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Local athletes shine at Special Olympics

 Timon Johnson/Lacombe Globe

Swim team athletes (left to right) Jason Pugh, Ponoka; Warren Campbell, Lacombe; Head Swim Coach Sheri Mitchell, Lacombe; Justin Hoffman, Ponoka; Skylar Krossa, Ponoka; and Angie Ahlquist, Ponoka recently participated in the 2017 Special Olympic Games in Medicine Hat, Alta. (Photo supplied)

Swim team athletes (left to right) Jason Pugh, Ponoka; Warren Campbell, Lacombe; Head Swim Coach Sheri Mitchell, Lacombe; Justin Hoffman, Ponoka; Skylar Krossa, Ponoka; and Angie Ahlquist, Ponoka recently participated in the 2017 Special Olympic Games in Medicine Hat, Alta. (Photo supplied)

The Lacombe Special Olympic team participated in the 2017 Special Olympics Games in Medicine Hat on the weekend of July 7-9, experiencing the games for their first time.

 

The athletes experienced and learned from many new opportunities throughout their time at the Special Olympics as they participated in two competitions: bowling and swimming.

“In a recreational opportunity to be in an organized sport to play with other athletes who are similar situations, there is that social connection and friendship that is part of it,” said Dwayne Campbell, the administrator of the Lacombe Special Olympic Team.

This is the first year that the Special Olympics was held at a provincial level, which brought in athletes from across Alberta, as well as the Northwest Territories.

Approximately 900 athletes and 275 coaches from 60 different communities, with 800 volunteers, participated in the games over the weekend.

“There was a lot of people there,” said Swim Coach Sheri Mitchell. “There were able to meet athletes from all other communities, and that was really great.”

During their time in Medicine Hat, the team had to endure a heat wave that saw temperatures reach as high as 38 degrees Celsius.

However, it didn’t stop the team from competing in their events and having fun at the Olympics.

“There are a lot of people that really enjoy it, with a lot of athletes and volunteers,” said Connie Pugh, a parent of one of the athletes from Ponoka.

In the 5-pin bowling events, the Lacombe team won two golds – Colin Strugnell and Vickie Days – and two silvers – Cobie Matheson and Jeanette Lawton – in the singles division.

In the team division, the team came in fifth place, but Ashley Lamey, one of their members, saved her personal best.

For Lynne Kilpatrick, one of the team’s bowling coaches, the team’s experience in their competition was more than just about winning.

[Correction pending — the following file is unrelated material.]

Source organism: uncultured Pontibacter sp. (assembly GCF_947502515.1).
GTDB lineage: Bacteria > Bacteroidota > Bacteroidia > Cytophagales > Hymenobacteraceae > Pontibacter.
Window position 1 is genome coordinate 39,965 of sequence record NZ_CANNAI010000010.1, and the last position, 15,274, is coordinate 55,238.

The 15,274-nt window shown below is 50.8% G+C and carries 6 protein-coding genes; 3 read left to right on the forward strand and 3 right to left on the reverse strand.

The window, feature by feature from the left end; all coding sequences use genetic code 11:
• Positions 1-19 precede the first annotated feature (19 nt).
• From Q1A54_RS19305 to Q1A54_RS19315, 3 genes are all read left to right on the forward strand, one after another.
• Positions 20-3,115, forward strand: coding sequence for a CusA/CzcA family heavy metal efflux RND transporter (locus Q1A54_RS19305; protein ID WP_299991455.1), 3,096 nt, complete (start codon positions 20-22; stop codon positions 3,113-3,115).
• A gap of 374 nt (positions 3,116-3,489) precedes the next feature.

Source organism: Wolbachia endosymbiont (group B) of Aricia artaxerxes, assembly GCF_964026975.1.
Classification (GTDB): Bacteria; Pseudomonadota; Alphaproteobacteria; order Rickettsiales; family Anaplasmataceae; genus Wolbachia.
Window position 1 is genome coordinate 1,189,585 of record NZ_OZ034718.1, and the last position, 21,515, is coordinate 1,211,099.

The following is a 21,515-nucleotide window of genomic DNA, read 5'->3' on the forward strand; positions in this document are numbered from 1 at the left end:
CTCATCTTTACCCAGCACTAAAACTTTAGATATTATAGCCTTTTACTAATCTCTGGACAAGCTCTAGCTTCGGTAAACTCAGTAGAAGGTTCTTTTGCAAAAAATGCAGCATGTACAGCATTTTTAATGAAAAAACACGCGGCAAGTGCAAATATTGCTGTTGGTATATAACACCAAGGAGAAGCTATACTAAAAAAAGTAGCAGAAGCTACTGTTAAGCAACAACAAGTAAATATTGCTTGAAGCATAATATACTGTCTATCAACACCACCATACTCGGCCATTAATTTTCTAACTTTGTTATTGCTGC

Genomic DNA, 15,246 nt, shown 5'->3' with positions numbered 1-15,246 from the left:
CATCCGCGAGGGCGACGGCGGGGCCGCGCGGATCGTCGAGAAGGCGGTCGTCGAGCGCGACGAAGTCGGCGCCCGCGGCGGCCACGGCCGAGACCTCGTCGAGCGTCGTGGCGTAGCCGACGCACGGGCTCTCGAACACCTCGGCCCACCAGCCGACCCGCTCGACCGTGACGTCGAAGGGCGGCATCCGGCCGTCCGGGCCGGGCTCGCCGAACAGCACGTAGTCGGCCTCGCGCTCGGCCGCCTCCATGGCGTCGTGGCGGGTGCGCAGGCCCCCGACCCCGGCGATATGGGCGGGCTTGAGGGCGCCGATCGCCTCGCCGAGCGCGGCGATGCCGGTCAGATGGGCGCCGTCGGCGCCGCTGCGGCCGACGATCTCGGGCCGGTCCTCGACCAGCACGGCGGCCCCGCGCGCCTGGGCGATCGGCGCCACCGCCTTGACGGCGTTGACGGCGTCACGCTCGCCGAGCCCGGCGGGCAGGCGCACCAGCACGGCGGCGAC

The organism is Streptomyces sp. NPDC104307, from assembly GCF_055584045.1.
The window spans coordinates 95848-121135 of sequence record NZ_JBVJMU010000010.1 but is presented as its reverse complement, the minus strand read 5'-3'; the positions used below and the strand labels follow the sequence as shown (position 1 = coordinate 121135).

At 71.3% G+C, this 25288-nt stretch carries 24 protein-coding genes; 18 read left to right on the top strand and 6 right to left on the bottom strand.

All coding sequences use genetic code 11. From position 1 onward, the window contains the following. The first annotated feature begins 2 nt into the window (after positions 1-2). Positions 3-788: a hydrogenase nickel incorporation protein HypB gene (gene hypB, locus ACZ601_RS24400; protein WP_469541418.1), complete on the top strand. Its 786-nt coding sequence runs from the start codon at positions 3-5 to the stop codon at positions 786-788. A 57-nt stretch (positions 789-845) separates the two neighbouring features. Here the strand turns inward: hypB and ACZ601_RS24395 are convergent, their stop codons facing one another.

“They just had fun bowling, and the medals were just extra perks for them, but none of our athletes were expecting them,” she said.

“They all felt really comfortable doing whatever sport that they were in.”

In the swimming events, the team won one gold – Justin Hoffman – and three bronze medals – Skylar Krossa, Angie Ahlguist, and Jason Pugh – in their athletes’ competition. Warren Campbell and his fellow swimmers on the team beat their personal bests in more than one event.

The experience for the swimmers was overwhelming at first, especially with the heat wave, but they managed to pull themselves through.

“It was exhausting and a lot of work, but they swam their hearts out and did me so proud,” said Mitchell.

“The improvements that I saw – even in between warm-ups, preliminaries, and finals – were amazing.”

Throughout the athletes’ time at the pool, they learned how to overcome the pressure of swimming in chaotic environment before a huge audience and encourage one another to do their best.

Future for the teams

After a successful experience at the games in Medicine Hat, the Lacombe Special Olympics Team is looking to continue with its development, integrating new athletes from the surrounding areas – Blackfalds and Ponoka – and having them participate in new sports.

“We are looking at how to get more athletes into our program,” Campbell said. “Is there interest in other sports that either current athletes would like to participate in or may bring in new athletes?”

For Pugh, she feels optimistic that the organization will continue to develop into a “bigger and better organization.”

“There are a lot of people that really enjoy it, with a lot of athletes and volunteers,” she said.

“It is just something that they will always remember and give them something that they look forward to and work hard for.” 



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